From Caroline to Your Smith: Minnesota native wipes ‘clean slate’ with new name
She has a new look, a new sound and even a new stage name. But Caroline Smith wants the folks back home in Minnesota to know shes mostly the same woman who shoved off for Los Angeles two years ago.
Thats why I made it Your Smith,andthinsp; she said of her moniker change. The possessive means that even as Im changing and evolving, Im still the same person. Im still yours.
A Detroit Lakes-reared singer/songwriter who rose up through the Twin Cities clubs before landing the radio and viral hit Let Em Say with Lizzo, Smith officially became Your Smith with last months release of her charmingly breezy, slow-grooving new EP, Bad Habit. Shell make her first appearance at First Avenue under the new moniker Friday.
Smith said the name change was more a personal decision than a professional one, but shes fine if its interpreted as something of a career statement.
The short answer is: I just wanted to start with a clean slate, she explained.
Her longer answer involved looking back over the first decade of her career. Minnesota music fans saw her evolve from a folky singer/songwriter into more of a sultry RB singer with her 2013 album Half About Being a Woman, which included the infectious and subtly feminist pop radio hit Magazine. Then came her more hip-hop-flavored collaboration with fellow Minneapolis-to-L.A. expat Lizzo.
Performing as Your Smith now, she said, caps all those transformative years.
I feel like Ive been constantly growing and changing, most of it in the public eye, some of it mistakes, she said. And then at 30, I felt like I really had more of a clear vision of what I wanted to say, and how I wanted my music to sound.
When she initially made her coming-out as Your Smith on social media, Smith also chalked up the change to a celebration of refinement through perseverance, a note that hints at the tumultuous year Smith endured after moving to L.A.
For starters, she split up with a longtime boyfriend. Ive been getting to know myself a lot better, she said of being single again.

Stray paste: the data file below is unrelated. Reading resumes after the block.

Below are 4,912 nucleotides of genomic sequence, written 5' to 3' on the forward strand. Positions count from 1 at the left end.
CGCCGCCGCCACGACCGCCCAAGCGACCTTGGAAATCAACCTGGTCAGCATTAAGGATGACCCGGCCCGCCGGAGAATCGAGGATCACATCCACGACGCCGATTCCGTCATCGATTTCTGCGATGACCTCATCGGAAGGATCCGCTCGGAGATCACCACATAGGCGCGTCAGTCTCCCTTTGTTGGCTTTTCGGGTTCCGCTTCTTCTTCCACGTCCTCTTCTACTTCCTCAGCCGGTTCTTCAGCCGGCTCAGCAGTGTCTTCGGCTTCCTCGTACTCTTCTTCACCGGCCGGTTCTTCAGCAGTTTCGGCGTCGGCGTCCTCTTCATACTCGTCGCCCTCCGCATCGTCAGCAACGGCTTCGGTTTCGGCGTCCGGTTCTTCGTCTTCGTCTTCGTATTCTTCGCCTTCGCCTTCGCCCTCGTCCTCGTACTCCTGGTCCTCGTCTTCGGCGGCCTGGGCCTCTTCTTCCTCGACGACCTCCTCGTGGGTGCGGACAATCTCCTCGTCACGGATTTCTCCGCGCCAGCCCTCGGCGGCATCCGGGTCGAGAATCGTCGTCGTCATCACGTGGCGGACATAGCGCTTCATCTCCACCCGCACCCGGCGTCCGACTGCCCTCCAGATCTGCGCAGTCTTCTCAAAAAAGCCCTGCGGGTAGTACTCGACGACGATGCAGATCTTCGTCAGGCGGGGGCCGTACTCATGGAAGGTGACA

She also made the daring career move of shelving a series of recordings that were to be her next album, tracks with unnamed outside collaborators that she said just didnt feel right in the end.
I think the people who are fans of my music wouldve seen through it, she said, not wanting to describe the specific sounds.
She did not give up on working with new people, though. Her New York-based record label, Neon Gold home to the likes of Charli XCX and Tove Lo sent her on a writing getaway with other musicians to Nicaragua. She wound up working with a writer/producer who lives a few blocks from her in L.A., Tommy English (Brns, K. Flay) and some other notables including Nicky Davey (Internet, Syd) and Stint (Demi Lovato).
Those names all appear in the credits for the Bad Habit EP. She released the four-song collection both for pragmatic reasons to hurry up and get something out after shelving her would-be next album and to serve as a short, simple guide to where her heart is at right now musically.
The EP incorporates a decidedly 70s-flavored Southern California sound, from the Rickie Lee Jones-like nightlife ode The Spot to the Steely Dan-flavored, jazz-groovy light-rocker Debbie and the sexy Ooh Wee, which comes off like a blend of Anita Baker and Sade.
Smith said she has long been inspired by music out of Los Angeles, but she found it ironically hard to channel that inspiration once she actually moved there.
When you go into a room to write with people here, they all seem to have current top 40 music on their mind, she said. It starts to wear on you and homogenizes your creative voice.
But then I had this sharp realization a ton of my favorite music is from out here. It just really was exploring the history of the Troubadour [nightclub], Jackson Browne, Carole King and Steely Dan, up to Sheryl Crow and Alanis Morissette. It was such a blatantly obvious source of inspiration.
Her move to California wasnt quite so obvious, though. She started flying out there regularly in 2014 after signing with a new publishing company, Pulse Music Group. During one of her visits, a friend asked her casually, Why dont you just move out here?
She hesitated, she said, because I had such a great support system in Minnesota. But then that also became a reason to make the move.
Theres such a comfort level there for me in Minnesota, it was maybe a little too comfortable, she said. I needed to get out of that zone and be a tiny fish in a huge ocean. It was humbling in a way that taught me to fight for what I want more, and not be in any way boxed in.
Yep, still sounds like the Smith we all remember.
Chris Riemenschneider 612-673-4658